The third part also focuses on preference learning without transitivity assumption, but instead considers an alternative definition of learning objective, the von Neumann winner. I first formulate the general preference as a game environment where two players aim to win over each other and then present an algorithmic framework that can solve this game in a self-play manner asymptotically. The algorithm is then extended to the task of fine-tuning large language models and shows remarkable empirical performance.

The methods and techniques discussed in this dissertation cover a full spectrum of different assumptions and settings of preference learning. In each setting, the new algorithms are presented along with theoretical analysis ensuring a tight performance guarantee. Additionally, during the exploration of different settings, new research directions and open questions are identified, which could help promote the research of preference learning in terms of sample efficiency in the future.

Geometry plays a crucial role in machine learning. We study the geometric properties of machine learning problems and use that information to develop new algorithms that are accurate and efficient. We present three works that lie at the intersection of machine learning and geometry, and we hope to promote more research on geometry-inspired machine learning methods.

We first introduce \textit{geometric policy iteration}~(GPI), a new dynamic programming approach for finite Markov decision process. Recently discovered polyhedral structures of the value function for finite discounted Markov decision processes (MDP) shed light on understanding the success of reinforcement learning. We investigate the value function polytope in greater detail and characterize the polytope boundary using a hyperplane arrangement. We further show that the value space is a union of finitely many cells of the same hyperplane arrangement, and relate it to the polytope of the classical linear programming formulation for MDPs. Inspired by these geometric properties, we propose GPI to solve discounted MDPs. GPI updates the policy of a single state by switching to an action that is mapped to the boundary of the value function polytope, followed by an immediate update of the value function. This new update rule aims at a faster value improvement without compromising computational efficiency. Moreover, our algorithm allows asynchronous updates of state values which is more flexible and advantageous compared to traditional policy iteration when the state set is large. We prove that the complexity of GPI achieves the best known bound $\bigO{\frac{|\actions|}{1 - \gamma}\log \frac{1}{1-\gamma}}$ of policy iteration and empirically demonstrate the strength of GPI on MDPs of various sizes.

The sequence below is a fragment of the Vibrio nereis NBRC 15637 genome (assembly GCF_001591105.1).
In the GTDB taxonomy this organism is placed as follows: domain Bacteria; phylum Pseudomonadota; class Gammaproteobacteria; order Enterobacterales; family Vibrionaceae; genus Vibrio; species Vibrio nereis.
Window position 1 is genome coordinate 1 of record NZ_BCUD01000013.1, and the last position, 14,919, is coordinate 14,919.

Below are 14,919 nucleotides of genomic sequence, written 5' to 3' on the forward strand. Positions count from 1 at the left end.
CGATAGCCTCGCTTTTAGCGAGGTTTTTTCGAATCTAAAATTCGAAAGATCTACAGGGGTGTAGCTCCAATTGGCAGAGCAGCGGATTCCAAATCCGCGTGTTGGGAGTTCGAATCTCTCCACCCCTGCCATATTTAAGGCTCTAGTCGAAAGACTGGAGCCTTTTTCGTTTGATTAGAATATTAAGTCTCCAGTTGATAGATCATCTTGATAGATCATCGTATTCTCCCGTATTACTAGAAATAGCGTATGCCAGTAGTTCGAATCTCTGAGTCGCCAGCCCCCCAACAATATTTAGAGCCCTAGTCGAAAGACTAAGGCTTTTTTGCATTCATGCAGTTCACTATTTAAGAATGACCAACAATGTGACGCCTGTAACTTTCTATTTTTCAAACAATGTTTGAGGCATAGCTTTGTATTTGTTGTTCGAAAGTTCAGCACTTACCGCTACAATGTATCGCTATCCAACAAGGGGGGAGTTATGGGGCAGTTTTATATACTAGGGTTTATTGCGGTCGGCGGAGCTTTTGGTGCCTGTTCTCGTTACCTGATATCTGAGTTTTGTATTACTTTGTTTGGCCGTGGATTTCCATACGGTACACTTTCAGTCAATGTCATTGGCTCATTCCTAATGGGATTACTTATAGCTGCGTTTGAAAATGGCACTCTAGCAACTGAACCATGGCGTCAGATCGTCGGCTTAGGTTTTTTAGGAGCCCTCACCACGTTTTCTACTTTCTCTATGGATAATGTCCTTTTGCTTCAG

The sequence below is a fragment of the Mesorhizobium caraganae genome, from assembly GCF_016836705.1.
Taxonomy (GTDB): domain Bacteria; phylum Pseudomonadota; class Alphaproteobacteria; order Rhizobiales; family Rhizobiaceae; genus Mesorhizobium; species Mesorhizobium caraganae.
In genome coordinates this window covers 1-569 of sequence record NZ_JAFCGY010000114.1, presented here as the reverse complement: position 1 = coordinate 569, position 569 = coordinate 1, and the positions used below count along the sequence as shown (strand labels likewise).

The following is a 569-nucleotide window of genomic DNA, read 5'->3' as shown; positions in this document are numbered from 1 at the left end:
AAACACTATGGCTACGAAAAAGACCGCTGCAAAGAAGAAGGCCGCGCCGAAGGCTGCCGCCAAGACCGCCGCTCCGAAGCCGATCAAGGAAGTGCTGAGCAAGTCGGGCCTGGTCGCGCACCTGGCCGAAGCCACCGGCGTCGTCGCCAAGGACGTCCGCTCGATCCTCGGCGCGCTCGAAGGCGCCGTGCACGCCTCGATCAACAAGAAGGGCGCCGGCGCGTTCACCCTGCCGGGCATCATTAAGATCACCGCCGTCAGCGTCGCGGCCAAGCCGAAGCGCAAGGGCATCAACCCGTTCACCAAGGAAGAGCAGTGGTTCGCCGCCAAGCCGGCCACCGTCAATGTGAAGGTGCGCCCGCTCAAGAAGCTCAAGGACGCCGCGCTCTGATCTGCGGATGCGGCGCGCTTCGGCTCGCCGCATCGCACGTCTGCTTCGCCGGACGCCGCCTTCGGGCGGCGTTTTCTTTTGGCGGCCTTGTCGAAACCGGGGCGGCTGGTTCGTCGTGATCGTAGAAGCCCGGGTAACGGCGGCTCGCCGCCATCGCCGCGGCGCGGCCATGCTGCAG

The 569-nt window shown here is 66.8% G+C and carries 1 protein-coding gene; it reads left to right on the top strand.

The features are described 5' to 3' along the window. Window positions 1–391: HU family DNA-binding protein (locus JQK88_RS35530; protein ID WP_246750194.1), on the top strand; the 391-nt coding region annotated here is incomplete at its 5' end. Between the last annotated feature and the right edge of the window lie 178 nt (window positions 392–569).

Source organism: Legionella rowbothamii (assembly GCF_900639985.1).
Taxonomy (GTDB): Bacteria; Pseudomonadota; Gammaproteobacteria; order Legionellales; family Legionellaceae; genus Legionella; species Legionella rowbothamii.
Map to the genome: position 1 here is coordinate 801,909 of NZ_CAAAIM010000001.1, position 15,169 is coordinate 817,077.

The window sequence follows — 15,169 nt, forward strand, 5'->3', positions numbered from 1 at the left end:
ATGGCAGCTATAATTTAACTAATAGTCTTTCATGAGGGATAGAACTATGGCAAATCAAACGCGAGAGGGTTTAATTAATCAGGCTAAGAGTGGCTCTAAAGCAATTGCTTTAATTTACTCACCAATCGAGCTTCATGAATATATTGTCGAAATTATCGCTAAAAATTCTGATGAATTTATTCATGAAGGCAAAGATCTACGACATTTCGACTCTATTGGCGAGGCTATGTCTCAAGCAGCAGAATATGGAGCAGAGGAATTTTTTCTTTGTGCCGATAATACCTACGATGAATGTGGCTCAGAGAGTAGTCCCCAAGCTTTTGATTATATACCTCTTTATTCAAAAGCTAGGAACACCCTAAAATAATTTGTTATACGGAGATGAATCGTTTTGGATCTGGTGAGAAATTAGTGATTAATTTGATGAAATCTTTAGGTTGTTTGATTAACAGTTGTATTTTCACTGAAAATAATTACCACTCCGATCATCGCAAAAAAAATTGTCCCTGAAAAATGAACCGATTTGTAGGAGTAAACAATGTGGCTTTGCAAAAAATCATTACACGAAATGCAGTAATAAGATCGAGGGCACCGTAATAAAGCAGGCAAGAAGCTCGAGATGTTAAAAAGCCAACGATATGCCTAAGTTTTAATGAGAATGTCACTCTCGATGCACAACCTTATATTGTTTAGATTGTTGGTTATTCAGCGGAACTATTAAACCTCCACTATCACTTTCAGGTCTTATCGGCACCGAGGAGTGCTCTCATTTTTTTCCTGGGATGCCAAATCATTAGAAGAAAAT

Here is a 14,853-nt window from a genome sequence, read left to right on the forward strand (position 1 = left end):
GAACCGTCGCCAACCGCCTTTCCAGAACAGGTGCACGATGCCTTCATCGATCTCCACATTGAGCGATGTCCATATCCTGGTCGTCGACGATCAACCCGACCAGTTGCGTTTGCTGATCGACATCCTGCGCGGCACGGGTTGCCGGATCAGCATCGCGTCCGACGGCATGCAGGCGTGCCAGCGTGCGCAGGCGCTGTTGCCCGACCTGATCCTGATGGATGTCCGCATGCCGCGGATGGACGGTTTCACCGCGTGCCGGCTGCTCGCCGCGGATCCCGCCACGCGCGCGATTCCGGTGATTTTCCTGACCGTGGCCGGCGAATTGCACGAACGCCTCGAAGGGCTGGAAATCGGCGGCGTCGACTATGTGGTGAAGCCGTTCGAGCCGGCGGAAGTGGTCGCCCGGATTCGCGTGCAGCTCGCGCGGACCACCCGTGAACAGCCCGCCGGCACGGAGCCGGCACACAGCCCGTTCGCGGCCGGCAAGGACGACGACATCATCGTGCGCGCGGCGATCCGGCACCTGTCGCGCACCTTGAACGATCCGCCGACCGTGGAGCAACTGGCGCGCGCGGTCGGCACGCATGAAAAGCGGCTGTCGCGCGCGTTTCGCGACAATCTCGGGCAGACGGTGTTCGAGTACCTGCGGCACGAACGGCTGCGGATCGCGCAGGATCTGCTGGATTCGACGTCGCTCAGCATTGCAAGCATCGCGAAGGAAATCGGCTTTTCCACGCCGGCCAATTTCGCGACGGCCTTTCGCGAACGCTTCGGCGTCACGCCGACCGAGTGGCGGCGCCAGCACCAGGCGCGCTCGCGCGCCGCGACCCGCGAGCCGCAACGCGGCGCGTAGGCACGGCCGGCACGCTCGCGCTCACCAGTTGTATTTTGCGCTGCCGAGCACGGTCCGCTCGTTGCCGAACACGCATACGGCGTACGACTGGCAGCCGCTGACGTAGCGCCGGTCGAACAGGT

In the second project, we consider the \emph{integer feasibility problem}, the challenge of deciding whether a system of linear equations and inequalities has a solution with integer values. This is a famous NP-complete problem with applications in many areas of Mathematics and Computer Science. We show that the integer feasibility problem can be transformed into a 3-D tensor game which we call the \textit{Feasibility Game}~(FG). To win the game the player must find a path between the initial state and a final terminal winning state, if one exists. Finding such a winning state is equivalent to solving the integer feasibility problem. The key algebraic ingredient is a Gr\"obner basis of the toric ideal for the underlying axial transportation polyhedron. The Gr\"obner basis can be seen as a set of connecting moves (actions) of the game. We then propose a novel RL approach that trains an agent to predict moves in continuous space to cope with the large size of action space. The continuous move is then projected onto the set of legal moves so that the path always leads to valid states. As a proof of concept we demonstrate in experiments that our agent can play well the simplest version of our game for 2-way tables. Our work highlights the potential to train agents to solve non-trivial mathematical queries through contemporary machine learning methods used to train agents to play games.